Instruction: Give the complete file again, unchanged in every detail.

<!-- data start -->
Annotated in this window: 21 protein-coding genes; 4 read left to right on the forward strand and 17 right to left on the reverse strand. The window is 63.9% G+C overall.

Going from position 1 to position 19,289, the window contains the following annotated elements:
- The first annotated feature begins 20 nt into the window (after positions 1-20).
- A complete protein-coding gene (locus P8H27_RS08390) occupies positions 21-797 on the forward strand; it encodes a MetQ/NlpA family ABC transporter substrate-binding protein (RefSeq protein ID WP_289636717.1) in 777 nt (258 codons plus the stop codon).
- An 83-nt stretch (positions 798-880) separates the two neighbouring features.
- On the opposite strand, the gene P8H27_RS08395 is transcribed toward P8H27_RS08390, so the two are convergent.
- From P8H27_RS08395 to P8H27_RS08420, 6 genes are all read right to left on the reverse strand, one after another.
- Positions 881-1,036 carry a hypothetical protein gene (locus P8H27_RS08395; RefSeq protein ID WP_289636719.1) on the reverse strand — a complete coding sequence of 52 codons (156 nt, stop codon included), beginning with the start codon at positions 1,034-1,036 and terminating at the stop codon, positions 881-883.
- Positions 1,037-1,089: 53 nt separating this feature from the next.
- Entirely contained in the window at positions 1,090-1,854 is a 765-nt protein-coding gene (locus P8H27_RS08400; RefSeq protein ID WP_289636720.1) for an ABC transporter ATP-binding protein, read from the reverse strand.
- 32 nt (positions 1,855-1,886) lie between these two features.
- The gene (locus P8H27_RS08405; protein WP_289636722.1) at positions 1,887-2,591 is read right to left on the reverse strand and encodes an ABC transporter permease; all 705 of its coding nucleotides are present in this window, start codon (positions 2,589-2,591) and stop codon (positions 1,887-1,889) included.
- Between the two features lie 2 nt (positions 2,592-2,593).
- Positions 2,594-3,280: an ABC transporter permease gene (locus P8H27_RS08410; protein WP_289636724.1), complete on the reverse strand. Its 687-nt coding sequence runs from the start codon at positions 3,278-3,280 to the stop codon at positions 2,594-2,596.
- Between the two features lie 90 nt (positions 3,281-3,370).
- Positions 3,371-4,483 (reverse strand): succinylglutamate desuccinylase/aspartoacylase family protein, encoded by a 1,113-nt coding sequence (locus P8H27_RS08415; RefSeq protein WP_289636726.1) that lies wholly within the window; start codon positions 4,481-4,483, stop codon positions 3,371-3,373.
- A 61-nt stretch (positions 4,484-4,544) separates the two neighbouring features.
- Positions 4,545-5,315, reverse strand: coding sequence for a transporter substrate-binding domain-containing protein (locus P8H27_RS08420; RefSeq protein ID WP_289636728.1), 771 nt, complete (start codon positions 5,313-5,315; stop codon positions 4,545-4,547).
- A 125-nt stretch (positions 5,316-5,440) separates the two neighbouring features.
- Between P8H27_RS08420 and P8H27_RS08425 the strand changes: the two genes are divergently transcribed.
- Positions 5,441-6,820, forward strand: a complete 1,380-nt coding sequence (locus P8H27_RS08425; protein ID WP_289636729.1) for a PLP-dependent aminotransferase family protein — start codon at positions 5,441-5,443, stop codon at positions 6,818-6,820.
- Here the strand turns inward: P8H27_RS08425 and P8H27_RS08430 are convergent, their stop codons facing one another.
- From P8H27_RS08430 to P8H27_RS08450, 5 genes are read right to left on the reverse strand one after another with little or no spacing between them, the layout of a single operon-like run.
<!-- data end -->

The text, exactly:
Annotated in this window: 21 protein-coding genes; 4 read left to right on the forward strand and 17 right to left on the reverse strand. The window is 63.9% G+C overall.

Going from position 1 to position 19,289, the window contains the following annotated elements:
- The first annotated feature begins 20 nt into the window (after positions 1-20).
- A complete protein-coding gene (locus P8H27_RS08390) occupies positions 21-797 on the forward strand; it encodes a MetQ/NlpA family ABC transporter substrate-binding protein (RefSeq protein ID WP_289636717.1) in 777 nt (258 codons plus the stop codon).
- An 83-nt stretch (positions 798-880) separates the two neighbouring features.
- On the opposite strand, the gene P8H27_RS08395 is transcribed toward P8H27_RS08390, so the two are convergent.
- From P8H27_RS08395 to P8H27_RS08420, 6 genes are all read right to left on the reverse strand, one after another.
- Positions 881-1,036 carry a hypothetical protein gene (locus P8H27_RS08395; RefSeq protein ID WP_289636719.1) on the reverse strand — a complete coding sequence of 52 codons (156 nt, stop codon included), beginning with the start codon at positions 1,034-1,036 and terminating at the stop codon, positions 881-883.
- Positions 1,037-1,089: 53 nt separating this feature from the next.
- Entirely contained in the window at positions 1,090-1,854 is a 765-nt protein-coding gene (locus P8H27_RS08400; RefSeq protein ID WP_289636720.1) for an ABC transporter ATP-binding protein, read from the reverse strand.
- 32 nt (positions 1,855-1,886) lie between these two features.
- The gene (locus P8H27_RS08405; protein WP_289636722.1) at positions 1,887-2,591 is read right to left on the reverse strand and encodes an ABC transporter permease; all 705 of its coding nucleotides are present in this window, start codon (positions 2,589-2,591) and stop codon (positions 1,887-1,889) included.
- Between the two features lie 2 nt (positions 2,592-2,593).
- Positions 2,594-3,280: an ABC transporter permease gene (locus P8H27_RS08410; protein WP_289636724.1), complete on the reverse strand. Its 687-nt coding sequence runs from the start codon at positions 3,278-3,280 to the stop codon at positions 2,594-2,596.
- Between the two features lie 90 nt (positions 3,281-3,370).
- Positions 3,371-4,483 (reverse strand): succinylglutamate desuccinylase/aspartoacylase family protein, encoded by a 1,113-nt coding sequence (locus P8H27_RS08415; RefSeq protein WP_289636726.1) that lies wholly within the window; start codon positions 4,481-4,483, stop codon positions 3,371-3,373.
- A 61-nt stretch (positions 4,484-4,544) separates the two neighbouring features.
- Positions 4,545-5,315, reverse strand: coding sequence for a transporter substrate-binding domain-containing protein (locus P8H27_RS08420; RefSeq protein ID WP_289636728.1), 771 nt, complete (start codon positions 5,313-5,315; stop codon positions 4,545-4,547).
- A 125-nt stretch (positions 5,316-5,440) separates the two neighbouring features.
- Between P8H27_RS08420 and P8H27_RS08425 the strand changes: the two genes are divergently transcribed.
- Positions 5,441-6,820, forward strand: a complete 1,380-nt coding sequence (locus P8H27_RS08425; protein ID WP_289636729.1) for a PLP-dependent aminotransferase family protein — start codon at positions 5,441-5,443, stop codon at positions 6,818-6,820.
- Here the strand turns inward: P8H27_RS08425 and P8H27_RS08430 are convergent, their stop codons facing one another.
- From P8H27_RS08430 to P8H27_RS08450, 5 genes are read right to left on the reverse strand one after another with little or no spacing between them, the layout of a single operon-like run.